This is Part 4 of my 7-part series on the future of humanity. The series starts here.
“Elements of modern human civilization — our cities, agricultural practices, fossil fuel dependence — have not withstood the test of time, nor can they.” — Tom Murphy, Energy and Human Ambitions on a Finite Planet, p. 406.
Anticipating a 2–4°C warmer world
It’s time to look more closely at how an energy transition in a 2–4°C warmer world is likely to play out. It’s not a pretty picture. In fact, we end up learning rather quickly that all the dire warnings we have been hearing from the IPCC and others about possible catastrophic effects of climate change are probably underestimations because they are based on models that do not include many of the second-order “unknowns” that might emerge in a hotter world: potential interaction effects (effect A and effect B occur simultaneously and exacerbate each other), cascading effects (A triggers B, which triggers C, etc.), and tipping points (A reaches a level that produces an irreversible and extremely hazardous effect).
It is instructive and perhaps revealing that while governments and politicians continue to sing the tune of a 1.5°C warmer world, climate scientists are becoming more concerned about the need to better understand the potential impacts and consequences of more extreme temperature outcomes. As one team noted in a paper released this year:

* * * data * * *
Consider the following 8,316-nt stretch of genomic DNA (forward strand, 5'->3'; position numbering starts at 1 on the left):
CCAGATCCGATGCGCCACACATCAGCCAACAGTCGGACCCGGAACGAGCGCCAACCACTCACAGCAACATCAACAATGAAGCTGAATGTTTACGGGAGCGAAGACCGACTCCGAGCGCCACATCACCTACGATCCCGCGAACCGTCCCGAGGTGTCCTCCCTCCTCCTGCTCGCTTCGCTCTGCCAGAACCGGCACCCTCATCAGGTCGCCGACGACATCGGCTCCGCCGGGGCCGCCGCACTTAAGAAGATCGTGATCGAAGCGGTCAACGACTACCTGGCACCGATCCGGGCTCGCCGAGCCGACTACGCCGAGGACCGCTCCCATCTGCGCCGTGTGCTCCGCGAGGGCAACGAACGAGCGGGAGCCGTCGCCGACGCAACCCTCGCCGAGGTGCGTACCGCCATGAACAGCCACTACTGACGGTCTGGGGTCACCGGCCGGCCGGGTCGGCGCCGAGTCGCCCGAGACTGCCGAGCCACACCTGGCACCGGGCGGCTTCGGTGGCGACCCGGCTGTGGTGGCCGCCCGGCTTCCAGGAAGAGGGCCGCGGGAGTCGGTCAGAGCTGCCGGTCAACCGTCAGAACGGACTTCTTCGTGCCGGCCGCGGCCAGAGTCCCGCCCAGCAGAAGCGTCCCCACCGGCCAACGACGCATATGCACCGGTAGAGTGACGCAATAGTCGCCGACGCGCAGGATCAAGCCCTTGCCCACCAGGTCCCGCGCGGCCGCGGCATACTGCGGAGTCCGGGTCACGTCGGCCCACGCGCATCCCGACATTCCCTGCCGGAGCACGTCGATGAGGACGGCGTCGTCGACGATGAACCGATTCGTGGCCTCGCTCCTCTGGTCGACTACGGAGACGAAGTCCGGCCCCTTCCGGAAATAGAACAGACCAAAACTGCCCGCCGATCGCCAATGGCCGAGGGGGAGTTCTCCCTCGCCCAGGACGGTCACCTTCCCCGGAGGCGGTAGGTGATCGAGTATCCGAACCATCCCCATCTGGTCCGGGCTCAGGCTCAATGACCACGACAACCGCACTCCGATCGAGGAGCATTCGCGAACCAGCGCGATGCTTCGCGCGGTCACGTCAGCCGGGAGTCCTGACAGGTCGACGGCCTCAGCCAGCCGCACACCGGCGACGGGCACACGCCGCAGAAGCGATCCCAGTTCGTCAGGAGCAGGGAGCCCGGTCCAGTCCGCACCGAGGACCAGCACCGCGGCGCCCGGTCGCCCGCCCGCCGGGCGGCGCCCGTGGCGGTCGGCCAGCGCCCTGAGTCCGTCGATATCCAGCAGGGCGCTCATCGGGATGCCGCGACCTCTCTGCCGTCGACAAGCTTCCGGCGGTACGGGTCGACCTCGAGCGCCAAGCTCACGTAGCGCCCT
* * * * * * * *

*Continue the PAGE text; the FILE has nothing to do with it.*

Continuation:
“As noted by the Intergovernmental Panel on Climate Change (IPCC), there have been few quantitative estimates of global aggregate impacts from warming of 3 °C or above (source). Text mining of IPCC reports similarly found that coverage of temperature rises of 3°C or higher is underrepresented relative to their likelihood (source).”
The authors note a spate of recent research that appears to leave the 1.5° goal in the dust, including a recent “gold standard” study we reviewed in Part 2: